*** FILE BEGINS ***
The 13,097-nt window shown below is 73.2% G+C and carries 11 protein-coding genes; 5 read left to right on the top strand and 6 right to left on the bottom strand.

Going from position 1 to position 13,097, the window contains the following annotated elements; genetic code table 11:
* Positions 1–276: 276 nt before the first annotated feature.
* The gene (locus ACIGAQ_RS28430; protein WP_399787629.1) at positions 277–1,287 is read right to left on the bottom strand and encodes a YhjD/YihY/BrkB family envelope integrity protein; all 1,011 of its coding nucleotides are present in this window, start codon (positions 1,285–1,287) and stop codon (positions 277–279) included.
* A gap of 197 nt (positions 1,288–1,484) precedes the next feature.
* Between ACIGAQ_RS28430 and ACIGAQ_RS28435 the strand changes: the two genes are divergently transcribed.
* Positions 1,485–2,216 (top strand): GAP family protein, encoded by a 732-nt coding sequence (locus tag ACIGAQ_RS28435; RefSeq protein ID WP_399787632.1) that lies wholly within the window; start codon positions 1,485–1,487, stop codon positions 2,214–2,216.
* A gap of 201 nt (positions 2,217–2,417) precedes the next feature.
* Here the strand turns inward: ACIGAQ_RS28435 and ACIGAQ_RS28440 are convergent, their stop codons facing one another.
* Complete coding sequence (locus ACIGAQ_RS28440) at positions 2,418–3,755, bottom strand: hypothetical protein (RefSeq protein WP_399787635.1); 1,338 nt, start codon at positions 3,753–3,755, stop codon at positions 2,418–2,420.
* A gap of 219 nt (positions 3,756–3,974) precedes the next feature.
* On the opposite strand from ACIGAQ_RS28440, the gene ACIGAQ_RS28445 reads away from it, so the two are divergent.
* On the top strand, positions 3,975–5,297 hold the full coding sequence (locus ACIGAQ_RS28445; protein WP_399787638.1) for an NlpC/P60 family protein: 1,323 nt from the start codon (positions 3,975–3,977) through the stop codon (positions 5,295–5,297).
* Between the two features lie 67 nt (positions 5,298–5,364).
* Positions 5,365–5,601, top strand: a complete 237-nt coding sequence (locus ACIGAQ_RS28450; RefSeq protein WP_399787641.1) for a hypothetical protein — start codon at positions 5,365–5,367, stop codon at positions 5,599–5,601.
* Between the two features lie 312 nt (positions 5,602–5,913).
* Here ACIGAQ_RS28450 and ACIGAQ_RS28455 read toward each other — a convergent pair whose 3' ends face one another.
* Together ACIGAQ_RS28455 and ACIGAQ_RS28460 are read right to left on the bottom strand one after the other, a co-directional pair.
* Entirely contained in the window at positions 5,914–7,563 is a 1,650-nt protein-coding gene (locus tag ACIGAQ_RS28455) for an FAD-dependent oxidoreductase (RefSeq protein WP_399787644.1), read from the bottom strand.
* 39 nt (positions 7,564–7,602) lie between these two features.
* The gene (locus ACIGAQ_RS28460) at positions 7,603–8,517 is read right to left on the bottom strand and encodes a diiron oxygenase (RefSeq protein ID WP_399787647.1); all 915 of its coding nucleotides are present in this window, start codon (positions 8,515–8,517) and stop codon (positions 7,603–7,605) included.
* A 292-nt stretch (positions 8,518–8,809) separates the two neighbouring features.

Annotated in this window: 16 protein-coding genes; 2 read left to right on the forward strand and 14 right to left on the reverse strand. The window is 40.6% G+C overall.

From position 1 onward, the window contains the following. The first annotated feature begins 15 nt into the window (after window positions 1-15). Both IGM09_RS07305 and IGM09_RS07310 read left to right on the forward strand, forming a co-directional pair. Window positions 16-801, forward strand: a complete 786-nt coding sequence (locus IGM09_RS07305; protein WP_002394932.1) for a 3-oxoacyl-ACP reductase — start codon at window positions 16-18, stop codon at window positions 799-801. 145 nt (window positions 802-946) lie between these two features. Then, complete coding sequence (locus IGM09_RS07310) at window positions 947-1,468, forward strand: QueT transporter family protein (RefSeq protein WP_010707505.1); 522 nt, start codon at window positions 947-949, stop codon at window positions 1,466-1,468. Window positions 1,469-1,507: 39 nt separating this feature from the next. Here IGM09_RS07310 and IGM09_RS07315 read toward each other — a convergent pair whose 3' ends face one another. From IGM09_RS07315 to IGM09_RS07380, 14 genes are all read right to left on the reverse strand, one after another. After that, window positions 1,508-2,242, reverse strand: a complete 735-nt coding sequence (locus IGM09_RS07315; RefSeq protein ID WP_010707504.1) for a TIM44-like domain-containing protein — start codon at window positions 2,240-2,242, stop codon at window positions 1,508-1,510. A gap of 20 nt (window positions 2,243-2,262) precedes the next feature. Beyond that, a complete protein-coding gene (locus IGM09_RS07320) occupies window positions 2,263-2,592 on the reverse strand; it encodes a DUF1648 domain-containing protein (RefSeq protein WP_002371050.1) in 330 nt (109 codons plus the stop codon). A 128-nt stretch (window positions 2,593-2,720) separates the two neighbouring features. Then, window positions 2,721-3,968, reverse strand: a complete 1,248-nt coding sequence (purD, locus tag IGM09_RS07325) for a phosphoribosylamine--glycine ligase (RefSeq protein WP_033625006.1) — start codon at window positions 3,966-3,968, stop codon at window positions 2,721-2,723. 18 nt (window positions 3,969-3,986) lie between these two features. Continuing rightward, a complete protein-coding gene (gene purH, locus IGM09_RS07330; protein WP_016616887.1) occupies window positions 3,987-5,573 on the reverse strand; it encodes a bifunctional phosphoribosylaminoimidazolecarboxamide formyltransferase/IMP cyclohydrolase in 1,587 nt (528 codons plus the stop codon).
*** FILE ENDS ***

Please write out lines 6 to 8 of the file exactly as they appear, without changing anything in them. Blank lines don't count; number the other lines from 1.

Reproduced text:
* Between ACIGAQ_RS28430 and ACIGAQ_RS28435 the strand changes: the two genes are divergently transcribed.
* Positions 1,485–2,216 (top strand): GAP family protein, encoded by a 732-nt coding sequence (locus tag ACIGAQ_RS28435; RefSeq protein ID WP_399787632.1) that lies wholly within the window; start codon positions 1,485–1,487, stop codon positions 2,214–2,216.
* A gap of 201 nt (positions 2,217–2,417) precedes the next feature.